Is it worth the trouble? Usually not. The bust has been done, and that's what they're after- that's what gets promotions, gets media coverage. "USFWS seizes a couple butterflies" in the Peoria news doesn't get anyone anything. In law enforcement, there are attention grabbing things that are worth going after: "gold", "cash", "assault rifle", "pitbull", "Ferrari", "Meth", "ivory", "antiquities", etc. Is Ornithoptera urvilleanus "birdwing" going to get much publicity? I don't think so. So it's not politically worth it.

Besides which, while this investigation has been going on, other legal issues haven't been addressed. USFWS is pressed pretty thin. Time spent getting a warrant for your one urvilleanus and going to your house with four armed agents, and processing the bloody seizure paperwork till 6pm, keeps them from other pressing issues as well as a warm dinner.

When you catch the big fish, you get it taxidermy mounted and go home, you don't bother with the smaller fish.
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Re: NY Man charged with smuggling birdwings

Post by Panacanthus »

Thank you for the excellent reply Chuck.
“Seems to me the natural world is the greatest source of excitement; the greatest source of visual beauty; the greatest source of intellectual interest. It is the greatest source of so much in life that makes life worth living.” -David Attenborough
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Re: NY Man charged with smuggling birdwings

Post by Chuck »

wollastoni wrote: Wed Oct 11, 2023 3:35 pm What a ridiculous behavior from Charles Limmer.
This kind of behaviors give a very bad image to all insect collectors even those who respect the rules.
Some thoughts:
1. That's what Catholics and Jews thought when the Nazis starting putting deviates in concentration camps.
2. The road to hell is paved with good intentions.
3. No politician ever voted for a law that didn't benefit them.
4. "Everybody" buys specimens off Ebay (and, where else?) and imports them w/o proper permits.

It's only a bad image if publicized. When I was importing from Solomon Islands circa 2001-2010, I was the ONLY importer/ retailer in the world to comply with all Solomon Islands export laws. So if you bought any insects within that date range from any of the "big retailers" they are contraband...yes, those well trusted, name-brand European and US retailers imported specimens sans comprehensive export paperwork.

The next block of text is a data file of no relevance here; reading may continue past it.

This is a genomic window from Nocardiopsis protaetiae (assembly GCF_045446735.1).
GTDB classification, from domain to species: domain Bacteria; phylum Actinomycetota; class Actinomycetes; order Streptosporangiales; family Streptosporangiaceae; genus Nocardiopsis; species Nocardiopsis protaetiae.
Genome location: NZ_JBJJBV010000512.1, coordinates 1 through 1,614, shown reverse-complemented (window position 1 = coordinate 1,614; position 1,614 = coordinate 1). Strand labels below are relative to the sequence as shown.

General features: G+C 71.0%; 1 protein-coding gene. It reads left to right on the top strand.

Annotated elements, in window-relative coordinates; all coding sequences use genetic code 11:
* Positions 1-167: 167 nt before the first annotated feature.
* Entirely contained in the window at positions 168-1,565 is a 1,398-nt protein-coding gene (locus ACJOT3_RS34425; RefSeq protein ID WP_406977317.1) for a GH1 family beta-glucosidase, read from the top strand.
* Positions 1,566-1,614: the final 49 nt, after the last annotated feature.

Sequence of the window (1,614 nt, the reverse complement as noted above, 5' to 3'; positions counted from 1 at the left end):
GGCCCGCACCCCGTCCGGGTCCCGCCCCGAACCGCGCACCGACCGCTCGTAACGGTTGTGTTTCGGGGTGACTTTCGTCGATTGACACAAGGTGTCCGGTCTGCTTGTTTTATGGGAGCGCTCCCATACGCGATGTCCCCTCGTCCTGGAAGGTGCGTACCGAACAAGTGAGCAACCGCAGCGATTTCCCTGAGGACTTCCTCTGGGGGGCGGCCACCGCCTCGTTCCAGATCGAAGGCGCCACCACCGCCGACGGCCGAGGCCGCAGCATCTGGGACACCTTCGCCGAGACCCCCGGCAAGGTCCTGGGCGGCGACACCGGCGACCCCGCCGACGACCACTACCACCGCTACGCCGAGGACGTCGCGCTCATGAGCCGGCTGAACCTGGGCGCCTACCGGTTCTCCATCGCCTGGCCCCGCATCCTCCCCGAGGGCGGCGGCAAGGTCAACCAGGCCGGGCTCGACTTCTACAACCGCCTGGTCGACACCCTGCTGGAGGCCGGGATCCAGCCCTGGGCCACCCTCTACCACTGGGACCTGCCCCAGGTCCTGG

Now, there are three types of government agencies: (1) useless, (2) redundant, (3) those that get funding via publicity, and (4) those you don't know about and really don't want to know they exist. Most of the big ones are #3. They get funded, and get promotions, by making the news. Oh, and the news makes money too...they're two peas in a pod.

Image

Image

Image

Image

Image

Image

Image

Image

Image

See anything wrong here?

USFWS management is patting themselves on the back. BIG promotions this year! The Agents are good people- educated in environment, etc. The Special Agents are few and overworked. Most have drank the Koolaid; all have families to feed. Of the 8,000 USFWS employees I'm unaware of a single one that's been to Solomon Islands.

Of the images shown of species being offered, they're all bred. They have zero impact on the environment. It's a bureaucracy thing.

Imported two specimens of Ornithoptera from Solomon Islands. There are two Ornithoptera species in Solomon Islands: the common one that Tennent says couldn't be wiped out if everyone was given a flyswatter, and the really, really common one that's in every back yard. Of the former, they're a bear to catch, plus everyone wants A+ specimens, so Limmers were 99% likelyhood ranched. Ohhhhhhh......another paperwork violation.

What did this investigation & persecution cost? US half million? US $1Million? Solomon Islands or PNG natural resources guys would cry for hours if they got a million bucks for operations. Their entire budgets aren't a million US dollars.

I always say FOLLOW THE MONEY. Who's making money on this? Yeah, Limmer was. So were remote butterfly farmers. But, I just happened to notice, so did some talking heads with USFWS and NYC-area Federal Attorneys.

So, from the counter-perspective, you just keep doing what you're told until butterfly collecting is banned, private butterfly collections are unheard of, and US baseball is mandatory viewing every day of the year.

I only sound anti-government because some of what USFWS does (such as this) doesn't do crap to help the environment; in fact it harms it. Soldiers marching on, doing what they're told, management looking for the next big break or more money. Not to fault USFWS, most of our society is like this. We're all complicit. Meanwhile, the rain forest gets clear cut, 3rd world cities get crowded with unemployed youths, everyone reads the MSM and screams "Hurrah!", and colleagues say "he shouldn't have done this" thus damning the next generation who won't be afforded those opportunities.